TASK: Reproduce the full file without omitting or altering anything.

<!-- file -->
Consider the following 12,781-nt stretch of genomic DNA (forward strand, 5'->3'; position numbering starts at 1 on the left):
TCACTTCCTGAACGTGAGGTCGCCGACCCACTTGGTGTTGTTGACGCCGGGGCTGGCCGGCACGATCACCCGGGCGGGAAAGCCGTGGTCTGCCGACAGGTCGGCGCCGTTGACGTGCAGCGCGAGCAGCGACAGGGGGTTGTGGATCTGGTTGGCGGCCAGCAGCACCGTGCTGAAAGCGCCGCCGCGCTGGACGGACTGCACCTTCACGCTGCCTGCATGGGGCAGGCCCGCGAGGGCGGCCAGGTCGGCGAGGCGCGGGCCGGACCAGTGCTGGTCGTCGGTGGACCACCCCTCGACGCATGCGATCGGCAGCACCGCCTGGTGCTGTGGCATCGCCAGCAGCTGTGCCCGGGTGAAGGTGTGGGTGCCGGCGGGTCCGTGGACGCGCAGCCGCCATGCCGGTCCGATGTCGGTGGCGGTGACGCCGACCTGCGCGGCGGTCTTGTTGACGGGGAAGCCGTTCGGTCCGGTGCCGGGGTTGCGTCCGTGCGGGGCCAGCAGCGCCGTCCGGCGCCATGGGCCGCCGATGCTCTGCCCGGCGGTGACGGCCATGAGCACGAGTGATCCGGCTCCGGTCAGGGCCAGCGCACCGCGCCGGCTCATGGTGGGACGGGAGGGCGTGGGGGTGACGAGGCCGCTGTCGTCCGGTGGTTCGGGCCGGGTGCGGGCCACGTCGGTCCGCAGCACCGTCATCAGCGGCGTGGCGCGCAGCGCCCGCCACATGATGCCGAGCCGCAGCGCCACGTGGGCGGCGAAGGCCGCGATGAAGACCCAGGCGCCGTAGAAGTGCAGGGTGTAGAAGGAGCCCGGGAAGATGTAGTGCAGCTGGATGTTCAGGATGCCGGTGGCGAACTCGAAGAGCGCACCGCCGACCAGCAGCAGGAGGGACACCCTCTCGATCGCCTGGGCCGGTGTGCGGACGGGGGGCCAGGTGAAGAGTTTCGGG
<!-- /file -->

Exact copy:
Consider the following 12,781-nt stretch of genomic DNA (forward strand, 5'->3'; position numbering starts at 1 on the left):
TCACTTCCTGAACGTGAGGTCGCCGACCCACTTGGTGTTGTTGACGCCGGGGCTGGCCGGCACGATCACCCGGGCGGGAAAGCCGTGGTCTGCCGACAGGTCGGCGCCGTTGACGTGCAGCGCGAGCAGCGACAGGGGGTTGTGGATCTGGTTGGCGGCCAGCAGCACCGTGCTGAAAGCGCCGCCGCGCTGGACGGACTGCACCTTCACGCTGCCTGCATGGGGCAGGCCCGCGAGGGCGGCCAGGTCGGCGAGGCGCGGGCCGGACCAGTGCTGGTCGTCGGTGGACCACCCCTCGACGCATGCGATCGGCAGCACCGCCTGGTGCTGTGGCATCGCCAGCAGCTGTGCCCGGGTGAAGGTGTGGGTGCCGGCGGGTCCGTGGACGCGCAGCCGCCATGCCGGTCCGATGTCGGTGGCGGTGACGCCGACCTGCGCGGCGGTCTTGTTGACGGGGAAGCCGTTCGGTCCGGTGCCGGGGTTGCGTCCGTGCGGGGCCAGCAGCGCCGTCCGGCGCCATGGGCCGCCGATGCTCTGCCCGGCGGTGACGGCCATGAGCACGAGTGATCCGGCTCCGGTCAGGGCCAGCGCACCGCGCCGGCTCATGGTGGGACGGGAGGGCGTGGGGGTGACGAGGCCGCTGTCGTCCGGTGGTTCGGGCCGGGTGCGGGCCACGTCGGTCCGCAGCACCGTCATCAGCGGCGTGGCGCGCAGCGCCCGCCACATGATGCCGAGCCGCAGCGCCACGTGGGCGGCGAAGGCCGCGATGAAGACCCAGGCGCCGTAGAAGTGCAGGGTGTAGAAGGAGCCCGGGAAGATGTAGTGCAGCTGGATGTTCAGGATGCCGGTGGCGAACTCGAAGAGCGCACCGCCGACCAGCAGCAGGAGGGACACCCTCTCGATCGCCTGGGCCGGTGTGCGGACGGGGGGCCAGGTGAAGAGTTTCGGG